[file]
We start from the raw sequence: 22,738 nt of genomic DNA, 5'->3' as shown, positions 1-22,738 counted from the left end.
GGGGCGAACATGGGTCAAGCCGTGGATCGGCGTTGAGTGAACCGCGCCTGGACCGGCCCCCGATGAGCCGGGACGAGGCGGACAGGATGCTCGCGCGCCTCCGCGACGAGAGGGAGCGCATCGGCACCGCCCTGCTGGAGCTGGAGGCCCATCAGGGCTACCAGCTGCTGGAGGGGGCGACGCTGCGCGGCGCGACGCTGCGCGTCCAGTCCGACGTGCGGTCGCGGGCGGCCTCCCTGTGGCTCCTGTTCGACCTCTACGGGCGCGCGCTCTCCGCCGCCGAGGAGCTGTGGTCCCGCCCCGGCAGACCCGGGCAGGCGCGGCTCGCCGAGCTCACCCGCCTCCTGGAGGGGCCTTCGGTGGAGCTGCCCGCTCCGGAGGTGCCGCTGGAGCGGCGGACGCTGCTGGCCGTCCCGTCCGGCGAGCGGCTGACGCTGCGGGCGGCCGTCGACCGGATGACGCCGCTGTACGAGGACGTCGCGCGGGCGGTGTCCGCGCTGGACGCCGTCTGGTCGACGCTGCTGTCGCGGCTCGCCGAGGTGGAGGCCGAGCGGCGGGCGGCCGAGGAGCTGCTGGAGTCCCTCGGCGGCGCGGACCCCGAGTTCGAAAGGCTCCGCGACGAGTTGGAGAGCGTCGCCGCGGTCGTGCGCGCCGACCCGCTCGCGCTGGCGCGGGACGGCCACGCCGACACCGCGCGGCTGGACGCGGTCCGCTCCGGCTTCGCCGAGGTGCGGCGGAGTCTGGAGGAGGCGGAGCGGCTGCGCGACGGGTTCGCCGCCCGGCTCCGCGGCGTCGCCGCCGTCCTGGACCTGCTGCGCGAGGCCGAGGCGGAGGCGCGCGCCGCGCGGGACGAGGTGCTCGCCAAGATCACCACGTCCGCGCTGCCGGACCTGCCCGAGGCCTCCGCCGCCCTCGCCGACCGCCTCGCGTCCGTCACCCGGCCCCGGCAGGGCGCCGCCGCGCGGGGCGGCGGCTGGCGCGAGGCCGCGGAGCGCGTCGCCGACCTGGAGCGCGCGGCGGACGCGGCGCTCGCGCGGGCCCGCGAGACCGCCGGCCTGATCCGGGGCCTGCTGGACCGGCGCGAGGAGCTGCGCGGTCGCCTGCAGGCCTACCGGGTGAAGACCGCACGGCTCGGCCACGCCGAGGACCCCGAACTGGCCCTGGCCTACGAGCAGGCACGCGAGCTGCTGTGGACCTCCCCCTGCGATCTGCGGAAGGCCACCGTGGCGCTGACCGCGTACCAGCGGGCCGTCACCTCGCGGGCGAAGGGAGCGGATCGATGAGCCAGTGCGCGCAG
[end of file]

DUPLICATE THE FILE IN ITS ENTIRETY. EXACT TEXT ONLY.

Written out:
We start from the raw sequence: 22,738 nt of genomic DNA, 5'->3' as shown, positions 1-22,738 counted from the left end.
GGGGCGAACATGGGTCAAGCCGTGGATCGGCGTTGAGTGAACCGCGCCTGGACCGGCCCCCGATGAGCCGGGACGAGGCGGACAGGATGCTCGCGCGCCTCCGCGACGAGAGGGAGCGCATCGGCACCGCCCTGCTGGAGCTGGAGGCCCATCAGGGCTACCAGCTGCTGGAGGGGGCGACGCTGCGCGGCGCGACGCTGCGCGTCCAGTCCGACGTGCGGTCGCGGGCGGCCTCCCTGTGGCTCCTGTTCGACCTCTACGGGCGCGCGCTCTCCGCCGCCGAGGAGCTGTGGTCCCGCCCCGGCAGACCCGGGCAGGCGCGGCTCGCCGAGCTCACCCGCCTCCTGGAGGGGCCTTCGGTGGAGCTGCCCGCTCCGGAGGTGCCGCTGGAGCGGCGGACGCTGCTGGCCGTCCCGTCCGGCGAGCGGCTGACGCTGCGGGCGGCCGTCGACCGGATGACGCCGCTGTACGAGGACGTCGCGCGGGCGGTGTCCGCGCTGGACGCCGTCTGGTCGACGCTGCTGTCGCGGCTCGCCGAGGTGGAGGCCGAGCGGCGGGCGGCCGAGGAGCTGCTGGAGTCCCTCGGCGGCGCGGACCCCGAGTTCGAAAGGCTCCGCGACGAGTTGGAGAGCGTCGCCGCGGTCGTGCGCGCCGACCCGCTCGCGCTGGCGCGGGACGGCCACGCCGACACCGCGCGGCTGGACGCGGTCCGCTCCGGCTTCGCCGAGGTGCGGCGGAGTCTGGAGGAGGCGGAGCGGCTGCGCGACGGGTTCGCCGCCCGGCTCCGCGGCGTCGCCGCCGTCCTGGACCTGCTGCGCGAGGCCGAGGCGGAGGCGCGCGCCGCGCGGGACGAGGTGCTCGCCAAGATCACCACGTCCGCGCTGCCGGACCTGCCCGAGGCCTCCGCCGCCCTCGCCGACCGCCTCGCGTCCGTCACCCGGCCCCGGCAGGGCGCCGCCGCGCGGGGCGGCGGCTGGCGCGAGGCCGCGGAGCGCGTCGCCGACCTGGAGCGCGCGGCGGACGCGGCGCTCGCGCGGGCCCGCGAGACCGCCGGCCTGATCCGGGGCCTGCTGGACCGGCGCGAGGAGCTGCGCGGTCGCCTGCAGGCCTACCGGGTGAAGACCGCACGGCTCGGCCACGCCGAGGACCCCGAACTGGCCCTGGCCTACGAGCAGGCACGCGAGCTGCTGTGGACCTCCCCCTGCGATCTGCGGAAGGCCACCGTGGCGCTGACCGCGTACCAGCGGGCCGTCACCTCGCGGGCGAAGGGAGCGGATCGATGAGCCAGTGCGCGCAG